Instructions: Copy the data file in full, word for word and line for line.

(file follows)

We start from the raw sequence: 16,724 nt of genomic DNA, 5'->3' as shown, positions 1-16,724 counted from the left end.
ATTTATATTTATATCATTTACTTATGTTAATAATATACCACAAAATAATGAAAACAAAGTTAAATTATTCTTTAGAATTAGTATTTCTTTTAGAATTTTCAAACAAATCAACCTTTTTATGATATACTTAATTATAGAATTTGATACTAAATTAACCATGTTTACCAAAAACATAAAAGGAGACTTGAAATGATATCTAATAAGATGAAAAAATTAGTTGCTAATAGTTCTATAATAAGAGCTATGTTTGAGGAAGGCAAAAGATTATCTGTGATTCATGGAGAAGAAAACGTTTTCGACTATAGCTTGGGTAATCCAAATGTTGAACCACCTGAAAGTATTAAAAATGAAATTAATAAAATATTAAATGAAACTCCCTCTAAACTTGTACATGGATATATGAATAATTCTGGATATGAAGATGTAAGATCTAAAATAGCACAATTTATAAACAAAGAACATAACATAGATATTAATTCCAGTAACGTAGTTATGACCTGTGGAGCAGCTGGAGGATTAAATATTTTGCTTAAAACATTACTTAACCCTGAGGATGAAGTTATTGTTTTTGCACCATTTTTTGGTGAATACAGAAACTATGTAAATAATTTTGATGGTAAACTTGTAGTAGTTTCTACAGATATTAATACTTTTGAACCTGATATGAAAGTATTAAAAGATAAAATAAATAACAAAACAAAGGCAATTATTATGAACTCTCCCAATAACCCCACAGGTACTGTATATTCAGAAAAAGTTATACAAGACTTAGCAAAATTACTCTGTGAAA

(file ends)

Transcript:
We start from the raw sequence: 16,724 nt of genomic DNA, 5'->3' as shown, positions 1-16,724 counted from the left end.
ATTTATATTTATATCATTTACTTATGTTAATAATATACCACAAAATAATGAAAACAAAGTTAAATTATTCTTTAGAATTAGTATTTCTTTTAGAATTTTCAAACAAATCAACCTTTTTATGATATACTTAATTATAGAATTTGATACTAAATTAACCATGTTTACCAAAAACATAAAAGGAGACTTGAAATGATATCTAATAAGATGAAAAAATTAGTTGCTAATAGTTCTATAATAAGAGCTATGTTTGAGGAAGGCAAAAGATTATCTGTGATTCATGGAGAAGAAAACGTTTTCGACTATAGCTTGGGTAATCCAAATGTTGAACCACCTGAAAGTATTAAAAATGAAATTAATAAAATATTAAATGAAACTCCCTCTAAACTTGTACATGGATATATGAATAATTCTGGATATGAAGATGTAAGATCTAAAATAGCACAATTTATAAACAAAGAACATAACATAGATATTAATTCCAGTAACGTAGTTATGACCTGTGGAGCAGCTGGAGGATTAAATATTTTGCTTAAAACATTACTTAACCCTGAGGATGAAGTTATTGTTTTTGCACCATTTTTTGGTGAATACAGAAACTATGTAAATAATTTTGATGGTAAACTTGTAGTAGTTTCTACAGATATTAATACTTTTGAACCTGATATGAAAGTATTAAAAGATAAAATAAATAACAAAACAAAGGCAATTATTATGAACTCTCCCAATAACCCCACAGGTACTGTATATTCAGAAAAAGTTATACAAGACTTAGCAAAATTACTCTGTGAAA